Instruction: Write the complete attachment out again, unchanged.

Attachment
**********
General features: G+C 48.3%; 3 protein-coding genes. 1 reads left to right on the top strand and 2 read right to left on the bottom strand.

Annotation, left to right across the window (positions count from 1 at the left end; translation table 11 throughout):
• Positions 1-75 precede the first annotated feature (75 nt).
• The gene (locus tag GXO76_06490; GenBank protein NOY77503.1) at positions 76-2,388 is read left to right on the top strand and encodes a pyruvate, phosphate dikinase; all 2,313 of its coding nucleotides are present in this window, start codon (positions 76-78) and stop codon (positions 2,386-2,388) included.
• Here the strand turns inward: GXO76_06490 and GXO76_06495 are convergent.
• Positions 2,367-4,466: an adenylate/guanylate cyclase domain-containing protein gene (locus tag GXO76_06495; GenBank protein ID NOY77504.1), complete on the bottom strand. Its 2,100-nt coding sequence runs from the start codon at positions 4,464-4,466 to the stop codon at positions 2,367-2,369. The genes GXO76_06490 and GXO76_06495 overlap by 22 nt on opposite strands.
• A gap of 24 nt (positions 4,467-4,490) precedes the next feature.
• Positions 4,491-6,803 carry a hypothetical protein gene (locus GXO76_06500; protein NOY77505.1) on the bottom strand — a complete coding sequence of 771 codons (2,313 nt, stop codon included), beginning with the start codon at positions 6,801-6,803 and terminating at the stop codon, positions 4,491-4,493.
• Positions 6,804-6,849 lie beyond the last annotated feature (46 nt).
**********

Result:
General features: G+C 48.3%; 3 protein-coding genes. 1 reads left to right on the top strand and 2 read right to left on the bottom strand.

Annotation, left to right across the window (positions count from 1 at the left end; translation table 11 throughout):
• Positions 1-75 precede the first annotated feature (75 nt).
• The gene (locus tag GXO76_06490; GenBank protein NOY77503.1) at positions 76-2,388 is read left to right on the top strand and encodes a pyruvate, phosphate dikinase; all 2,313 of its coding nucleotides are present in this window, start codon (positions 76-78) and stop codon (positions 2,386-2,388) included.
• Here the strand turns inward: GXO76_06490 and GXO76_06495 are convergent.
• Positions 2,367-4,466: an adenylate/guanylate cyclase domain-containing protein gene (locus tag GXO76_06495; GenBank protein ID NOY77504.1), complete on the bottom strand. Its 2,100-nt coding sequence runs from the start codon at positions 4,464-4,466 to the stop codon at positions 2,367-2,369. The genes GXO76_06490 and GXO76_06495 overlap by 22 nt on opposite strands.
• A gap of 24 nt (positions 4,467-4,490) precedes the next feature.
• Positions 4,491-6,803 carry a hypothetical protein gene (locus GXO76_06500; protein NOY77505.1) on the bottom strand — a complete coding sequence of 771 codons (2,313 nt, stop codon included), beginning with the start codon at positions 6,801-6,803 and terminating at the stop codon, positions 4,491-4,493.
• Positions 6,804-6,849 lie beyond the last annotated feature (46 nt).